Science & Technology
Black hole that 'rings' like a bell shows Einstein was right
Try as we might, we just can’t prove Einstein wrong. One prediction of his theory of general relativity is that black holes are simple objects - and listening to them “ring” indicates this is true.
A National Framework is Needed for Privacy Protection
It is a rare occasion when business interests come together and tell the government, “please regulate us.” But that is exactly what is occurring in the area of data privacy. On September 10, 2019, fifty-one companies joined together in a letter to House and Senate leadership asking them to pass “a comprehensive data privacy law that strengthens protections for consumers and establishes a national privacy framework to enable continued innovation and growth in the digital economy.”
China is trying to steal military space tech. The US is running stings to stop it.
The theft of US technology by Chinese companies, many state-backed, is among the key drivers of the trade war between the two nations that is roiling the global economy. In 2018, the US Department of Justice launched a major effort to prevent China from illicitly obtaining US technology. In July, FBI director Christopher Wray said his agency had more than 1,000 open investigations into Chinese intellectual-property theft.
No Date Set Yet, But NASA Targeting Second Half of 2024 for Human Moon Landing
For six months, NASA has been chasing big plans to land humans near the south pole of the moon in 2024. That deadline came from Vice President Mike Pence in March and represented a significant increase in speed from the human moon landing's previous timeline, targeting 2028. The project has since been dubbed the Artemis program, a nod to the fact that NASA plans to include a female astronaut in the moon landing for the first time.
NASA manager casts doubt on 2024 moon landing by astronauts
A top NASA manager cast doubt Wednesday on the space agency's ability to land astronauts on the moon by 2024. Kenneth Bowersox, acting associate administrator for human exploration and operations, told a Congressional subcommittee that NASA is doing its best to meet the White House-imposed deadline. But he noted: "I wouldn't bet my oldest child's upcoming birthday present or anything like that."
Milky Way's black hole appears to be getting hungrier
UCLA astronomers announced on September 11, 2019, that, last May, they caught the supermassive black hole at the center of our Milky Way galaxy having an unusually large meal of interstellar gas and dust. They caught the feast on May 13 (although of course it happened some 25,000 years ago earlier, since the center of the galaxy is about 25,000 light-years away).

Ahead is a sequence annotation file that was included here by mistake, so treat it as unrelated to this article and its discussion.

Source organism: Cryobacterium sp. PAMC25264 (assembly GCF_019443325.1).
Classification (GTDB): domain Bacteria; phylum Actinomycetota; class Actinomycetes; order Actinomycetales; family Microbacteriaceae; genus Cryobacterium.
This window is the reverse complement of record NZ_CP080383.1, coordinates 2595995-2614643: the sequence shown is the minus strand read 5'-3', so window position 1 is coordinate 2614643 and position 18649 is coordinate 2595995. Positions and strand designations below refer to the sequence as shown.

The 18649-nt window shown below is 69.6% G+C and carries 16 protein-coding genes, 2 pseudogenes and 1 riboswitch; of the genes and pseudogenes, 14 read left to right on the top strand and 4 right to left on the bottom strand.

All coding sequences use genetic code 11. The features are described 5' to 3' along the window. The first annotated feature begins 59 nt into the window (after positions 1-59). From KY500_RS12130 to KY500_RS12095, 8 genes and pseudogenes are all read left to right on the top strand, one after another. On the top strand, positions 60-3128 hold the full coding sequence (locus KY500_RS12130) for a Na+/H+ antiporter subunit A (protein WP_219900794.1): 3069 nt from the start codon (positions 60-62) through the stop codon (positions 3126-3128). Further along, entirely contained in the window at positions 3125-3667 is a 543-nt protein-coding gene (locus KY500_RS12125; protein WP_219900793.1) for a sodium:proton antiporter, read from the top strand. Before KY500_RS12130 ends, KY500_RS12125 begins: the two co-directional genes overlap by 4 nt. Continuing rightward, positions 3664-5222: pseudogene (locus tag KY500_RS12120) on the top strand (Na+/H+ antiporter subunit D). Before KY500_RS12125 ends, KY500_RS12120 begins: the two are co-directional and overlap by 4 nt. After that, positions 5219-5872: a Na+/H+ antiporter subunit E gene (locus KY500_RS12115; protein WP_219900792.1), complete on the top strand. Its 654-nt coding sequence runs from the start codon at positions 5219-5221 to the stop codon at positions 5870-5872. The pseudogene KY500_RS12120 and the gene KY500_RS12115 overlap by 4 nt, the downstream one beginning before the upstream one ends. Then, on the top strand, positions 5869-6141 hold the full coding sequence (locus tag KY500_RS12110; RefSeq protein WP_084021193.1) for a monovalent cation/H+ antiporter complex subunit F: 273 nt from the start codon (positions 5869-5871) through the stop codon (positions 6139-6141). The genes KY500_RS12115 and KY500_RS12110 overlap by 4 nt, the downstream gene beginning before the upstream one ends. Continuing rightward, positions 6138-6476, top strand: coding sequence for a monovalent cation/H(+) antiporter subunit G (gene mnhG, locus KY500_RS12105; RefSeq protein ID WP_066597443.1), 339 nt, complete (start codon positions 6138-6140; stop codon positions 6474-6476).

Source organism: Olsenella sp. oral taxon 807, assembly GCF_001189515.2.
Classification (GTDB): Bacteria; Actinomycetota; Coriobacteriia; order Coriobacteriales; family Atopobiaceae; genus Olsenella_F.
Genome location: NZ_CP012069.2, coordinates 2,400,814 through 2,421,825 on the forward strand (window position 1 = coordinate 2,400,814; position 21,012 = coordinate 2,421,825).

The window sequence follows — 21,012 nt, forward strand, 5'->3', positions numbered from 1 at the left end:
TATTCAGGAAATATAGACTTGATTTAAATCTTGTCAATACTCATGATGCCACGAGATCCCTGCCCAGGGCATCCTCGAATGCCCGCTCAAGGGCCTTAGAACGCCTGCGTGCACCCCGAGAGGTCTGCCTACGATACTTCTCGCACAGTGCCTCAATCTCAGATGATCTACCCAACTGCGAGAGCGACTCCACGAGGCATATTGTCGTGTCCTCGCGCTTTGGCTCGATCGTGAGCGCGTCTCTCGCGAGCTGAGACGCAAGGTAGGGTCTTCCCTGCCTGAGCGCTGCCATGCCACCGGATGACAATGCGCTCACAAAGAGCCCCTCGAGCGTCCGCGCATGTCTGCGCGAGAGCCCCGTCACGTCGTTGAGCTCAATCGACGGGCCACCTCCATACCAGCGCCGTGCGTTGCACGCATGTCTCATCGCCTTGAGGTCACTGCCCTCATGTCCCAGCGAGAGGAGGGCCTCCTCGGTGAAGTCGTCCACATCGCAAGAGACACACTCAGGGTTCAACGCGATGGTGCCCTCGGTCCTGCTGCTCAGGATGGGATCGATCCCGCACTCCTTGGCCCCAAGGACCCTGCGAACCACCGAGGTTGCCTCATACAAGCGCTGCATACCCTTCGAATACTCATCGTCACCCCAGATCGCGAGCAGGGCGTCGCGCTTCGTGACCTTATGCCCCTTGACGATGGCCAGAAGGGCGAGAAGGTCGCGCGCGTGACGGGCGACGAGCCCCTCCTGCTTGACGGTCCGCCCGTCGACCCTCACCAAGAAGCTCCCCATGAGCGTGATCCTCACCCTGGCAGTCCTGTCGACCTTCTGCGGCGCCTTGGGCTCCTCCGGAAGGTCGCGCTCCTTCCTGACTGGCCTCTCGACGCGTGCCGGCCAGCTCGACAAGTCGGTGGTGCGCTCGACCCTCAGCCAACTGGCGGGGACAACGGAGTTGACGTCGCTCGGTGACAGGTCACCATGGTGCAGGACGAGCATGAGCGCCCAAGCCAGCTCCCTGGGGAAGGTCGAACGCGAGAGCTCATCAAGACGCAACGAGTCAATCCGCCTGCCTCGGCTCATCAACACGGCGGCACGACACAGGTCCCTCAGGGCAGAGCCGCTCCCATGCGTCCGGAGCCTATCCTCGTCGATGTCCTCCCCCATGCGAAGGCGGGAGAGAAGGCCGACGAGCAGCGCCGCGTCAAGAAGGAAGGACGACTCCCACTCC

Big Tech, Meet Big Brother
With Big Tech accused of everything from decimating industries to abusing privacy, calls are growing for the creation of a federal regulator. Presidential candidates, consumer advocates and some antitrust enforcers have focused on breaking up Amazon.com Inc., Apple Inc., Facebook Inc. and Alphabet Inc.’s Google -- or at least forcing them to unwind past acquisitions. Yet those moves could take years and face lengthy court challenges.
Robots Won't Take Away All Our Jobs, MIT Report Finds
The robots are coming, but not necessarily for your job. The likelihood that robots, automation and artificial intelligence (AI) will completely wipe out large swaths of the workforce is exaggerated, a new MIT report finds. The report, from MIT's "Work of the Future" task force, examines the relationship between technology and work, drawing on research from more than 20 faculty members.
Transplant organs can be supercooled to below zero for longer storage
The length of time that a liver can be kept outside the body has been extended to a day and a half by a new “supercooling” method, which for the first time has let human organs be safely stored at sub-zero temperatures. The technique, which lowers the organ’s temperature below zero without forming damaging ice crystals, could boost the number of liver transplants carried out and could also be used on other organs, says Reinier de Vries of Harvard Medical School in Boston.
A space elevator to the moon could be doable - and surprisingly cheap
Since the dawn of the space era more than six decades ago, there’s been just one way to get to the moon and back: rockets. But a pair of graduate students say we should now be able to ferry humans and cargo between Earth and our natural satellite via a sort of high-tech elevator.